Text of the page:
According to the Solicitors Regulation Authority, almost 100 applications have been made under the Legal Services Act for law firms and companies to be registered as alternative business structures offering legal services. The Act’s stated intention was to make legal services more accessible to the public and allow bodies other than registered law firms to sell legal services. It also paved the way for legal firms to attract external investment, allowing them access to capital for new markets.
The law was nicknamed the ‘Tesco Law’ in reference to the likelihood of supermarkets selling legal services. The number of applications is as much as five times the expected volume, which could indicate a fundamental shift in the market for law services and the legal jobs market. Currently, the UK market for legal services is worth £23 billion a year but if, as intended, the legislation leads to more members of the public taking up legal services, the sector could experience substantial growth and a new generation of legal jobs could soon be appearing in the market.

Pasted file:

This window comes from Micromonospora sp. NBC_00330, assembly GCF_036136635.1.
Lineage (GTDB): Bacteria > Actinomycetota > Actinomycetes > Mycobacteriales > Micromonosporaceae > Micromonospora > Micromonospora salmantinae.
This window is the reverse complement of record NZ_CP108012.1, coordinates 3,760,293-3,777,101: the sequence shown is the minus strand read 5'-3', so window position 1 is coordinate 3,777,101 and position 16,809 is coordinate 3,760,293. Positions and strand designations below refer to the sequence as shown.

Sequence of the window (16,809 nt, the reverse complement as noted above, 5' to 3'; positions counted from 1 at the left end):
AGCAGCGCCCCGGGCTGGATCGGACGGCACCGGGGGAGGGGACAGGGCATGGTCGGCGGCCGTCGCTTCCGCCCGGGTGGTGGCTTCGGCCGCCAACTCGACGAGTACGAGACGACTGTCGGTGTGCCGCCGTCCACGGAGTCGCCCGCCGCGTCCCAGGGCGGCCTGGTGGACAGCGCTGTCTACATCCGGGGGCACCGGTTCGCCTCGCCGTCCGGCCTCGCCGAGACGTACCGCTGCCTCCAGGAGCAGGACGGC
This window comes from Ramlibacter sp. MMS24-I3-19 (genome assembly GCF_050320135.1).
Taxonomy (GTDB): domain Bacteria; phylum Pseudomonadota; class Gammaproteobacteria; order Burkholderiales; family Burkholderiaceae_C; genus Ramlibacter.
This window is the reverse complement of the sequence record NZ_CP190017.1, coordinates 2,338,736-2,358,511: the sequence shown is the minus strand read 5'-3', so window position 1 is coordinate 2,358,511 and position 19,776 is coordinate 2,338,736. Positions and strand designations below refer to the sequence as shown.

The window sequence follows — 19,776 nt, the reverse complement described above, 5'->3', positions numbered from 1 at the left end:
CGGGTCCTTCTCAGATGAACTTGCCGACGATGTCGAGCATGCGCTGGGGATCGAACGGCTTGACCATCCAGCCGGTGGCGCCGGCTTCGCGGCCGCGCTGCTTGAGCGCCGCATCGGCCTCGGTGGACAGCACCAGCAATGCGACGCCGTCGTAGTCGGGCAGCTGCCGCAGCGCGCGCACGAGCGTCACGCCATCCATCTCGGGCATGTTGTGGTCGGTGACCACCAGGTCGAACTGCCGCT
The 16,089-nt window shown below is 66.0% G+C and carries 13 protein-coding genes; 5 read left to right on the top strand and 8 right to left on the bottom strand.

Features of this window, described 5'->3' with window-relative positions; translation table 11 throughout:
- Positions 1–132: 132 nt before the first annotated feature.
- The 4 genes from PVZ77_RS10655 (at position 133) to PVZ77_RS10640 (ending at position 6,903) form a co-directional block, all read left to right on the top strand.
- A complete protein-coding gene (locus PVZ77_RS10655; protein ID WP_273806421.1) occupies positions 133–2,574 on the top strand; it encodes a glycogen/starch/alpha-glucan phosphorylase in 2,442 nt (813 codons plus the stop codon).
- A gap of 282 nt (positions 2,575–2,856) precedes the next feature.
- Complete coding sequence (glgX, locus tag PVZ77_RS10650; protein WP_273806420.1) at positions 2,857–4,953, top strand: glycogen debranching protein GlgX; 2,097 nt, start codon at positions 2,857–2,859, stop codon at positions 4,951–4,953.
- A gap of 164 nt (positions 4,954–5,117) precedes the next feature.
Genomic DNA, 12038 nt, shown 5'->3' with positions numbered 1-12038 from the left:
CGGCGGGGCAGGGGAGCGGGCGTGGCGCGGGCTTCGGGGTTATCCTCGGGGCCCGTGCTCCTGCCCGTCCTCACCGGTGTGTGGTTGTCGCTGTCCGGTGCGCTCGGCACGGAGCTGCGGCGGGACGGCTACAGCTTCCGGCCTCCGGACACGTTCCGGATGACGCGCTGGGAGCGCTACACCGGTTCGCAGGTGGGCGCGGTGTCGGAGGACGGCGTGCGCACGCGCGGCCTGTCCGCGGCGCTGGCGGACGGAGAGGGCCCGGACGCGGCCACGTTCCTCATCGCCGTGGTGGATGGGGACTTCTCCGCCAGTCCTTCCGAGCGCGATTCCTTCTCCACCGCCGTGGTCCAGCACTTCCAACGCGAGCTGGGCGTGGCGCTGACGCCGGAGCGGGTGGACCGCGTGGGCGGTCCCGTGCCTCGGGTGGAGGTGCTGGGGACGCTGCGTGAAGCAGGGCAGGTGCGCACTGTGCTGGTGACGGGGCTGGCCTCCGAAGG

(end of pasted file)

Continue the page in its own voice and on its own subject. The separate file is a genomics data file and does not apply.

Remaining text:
Major supermarkets and banks are among those currently considering a foray into legal services and with their financial resources and direct access to customers, they could quickly become major players. This should lead to a substantial increase in legal jobs as firms look to take on qualified staff to provide the legal expertise to customers. Sudden growth of this kind also has the potential to drive up salaries within the sector.